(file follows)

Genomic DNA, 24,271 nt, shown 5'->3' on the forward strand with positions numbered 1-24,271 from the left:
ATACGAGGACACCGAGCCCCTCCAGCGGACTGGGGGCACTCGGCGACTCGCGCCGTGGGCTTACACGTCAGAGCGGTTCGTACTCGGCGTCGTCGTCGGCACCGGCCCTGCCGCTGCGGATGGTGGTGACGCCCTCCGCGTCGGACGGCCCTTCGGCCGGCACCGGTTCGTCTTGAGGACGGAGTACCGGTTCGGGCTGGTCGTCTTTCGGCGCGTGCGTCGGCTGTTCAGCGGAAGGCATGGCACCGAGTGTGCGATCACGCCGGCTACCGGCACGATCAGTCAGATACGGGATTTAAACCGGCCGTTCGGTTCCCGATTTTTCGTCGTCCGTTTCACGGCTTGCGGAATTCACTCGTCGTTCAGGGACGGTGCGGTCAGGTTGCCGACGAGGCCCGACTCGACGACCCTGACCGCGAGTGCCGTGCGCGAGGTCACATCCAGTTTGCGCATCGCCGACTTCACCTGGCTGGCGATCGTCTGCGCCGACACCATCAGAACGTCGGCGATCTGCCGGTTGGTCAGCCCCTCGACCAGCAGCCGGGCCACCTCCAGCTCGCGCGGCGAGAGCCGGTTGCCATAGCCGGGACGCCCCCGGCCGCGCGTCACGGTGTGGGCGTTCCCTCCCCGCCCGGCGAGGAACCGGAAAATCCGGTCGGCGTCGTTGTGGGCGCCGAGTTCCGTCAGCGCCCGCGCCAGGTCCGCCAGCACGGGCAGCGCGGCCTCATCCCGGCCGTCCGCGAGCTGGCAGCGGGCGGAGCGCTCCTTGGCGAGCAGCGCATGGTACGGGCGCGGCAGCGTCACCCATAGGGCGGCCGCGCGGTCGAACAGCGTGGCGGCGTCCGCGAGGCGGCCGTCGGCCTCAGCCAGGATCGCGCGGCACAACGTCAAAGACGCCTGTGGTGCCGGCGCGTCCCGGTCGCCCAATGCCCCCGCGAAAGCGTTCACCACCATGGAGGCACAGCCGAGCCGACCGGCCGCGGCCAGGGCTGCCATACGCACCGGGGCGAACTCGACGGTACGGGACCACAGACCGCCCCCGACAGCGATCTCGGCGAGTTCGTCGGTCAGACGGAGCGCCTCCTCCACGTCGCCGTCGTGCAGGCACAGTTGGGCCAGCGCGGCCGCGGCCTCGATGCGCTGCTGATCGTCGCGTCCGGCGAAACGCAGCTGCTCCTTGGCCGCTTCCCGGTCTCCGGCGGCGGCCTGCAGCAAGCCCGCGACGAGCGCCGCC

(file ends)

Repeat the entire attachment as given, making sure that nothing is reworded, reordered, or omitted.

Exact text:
Genomic DNA, 24,271 nt, shown 5'->3' on the forward strand with positions numbered 1-24,271 from the left:
ATACGAGGACACCGAGCCCCTCCAGCGGACTGGGGGCACTCGGCGACTCGCGCCGTGGGCTTACACGTCAGAGCGGTTCGTACTCGGCGTCGTCGTCGGCACCGGCCCTGCCGCTGCGGATGGTGGTGACGCCCTCCGCGTCGGACGGCCCTTCGGCCGGCACCGGTTCGTCTTGAGGACGGAGTACCGGTTCGGGCTGGTCGTCTTTCGGCGCGTGCGTCGGCTGTTCAGCGGAAGGCATGGCACCGAGTGTGCGATCACGCCGGCTACCGGCACGATCAGTCAGATACGGGATTTAAACCGGCCGTTCGGTTCCCGATTTTTCGTCGTCCGTTTCACGGCTTGCGGAATTCACTCGTCGTTCAGGGACGGTGCGGTCAGGTTGCCGACGAGGCCCGACTCGACGACCCTGACCGCGAGTGCCGTGCGCGAGGTCACATCCAGTTTGCGCATCGCCGACTTCACCTGGCTGGCGATCGTCTGCGCCGACACCATCAGAACGTCGGCGATCTGCCGGTTGGTCAGCCCCTCGACCAGCAGCCGGGCCACCTCCAGCTCGCGCGGCGAGAGCCGGTTGCCATAGCCGGGACGCCCCCGGCCGCGCGTCACGGTGTGGGCGTTCCCTCCCCGCCCGGCGAGGAACCGGAAAATCCGGTCGGCGTCGTTGTGGGCGCCGAGTTCCGTCAGCGCCCGCGCCAGGTCCGCCAGCACGGGCAGCGCGGCCTCATCCCGGCCGTCCGCGAGCTGGCAGCGGGCGGAGCGCTCCTTGGCGAGCAGCGCATGGTACGGGCGCGGCAGCGTCACCCATAGGGCGGCCGCGCGGTCGAACAGCGTGGCGGCGTCCGCGAGGCGGCCGTCGGCCTCAGCCAGGATCGCGCGGCACAACGTCAAAGACGCCTGTGGTGCCGGCGCGTCCCGGTCGCCCAATGCCCCCGCGAAAGCGTTCACCACCATGGAGGCACAGCCGAGCCGACCGGCCGCGGCCAGGGCTGCCATACGCACCGGGGCGAACTCGACGGTACGGGACCACAGACCGCCCCCGACAGCGATCTCGGCGAGTTCGTCGGTCAGACGGAGCGCCTCCTCCACGTCGCCGTCGTGCAGGCACAGTTGGGCCAGCGCGGCCGCGGCCTCGATGCGCTGCTGATCGTCGCGTCCGGCGAAACGCAGCTGCTCCTTGGCCGCTTCCCGGTCTCCGGCGGCGGCCTGCAGCAAGCCCGCGACGAGCGCCGCC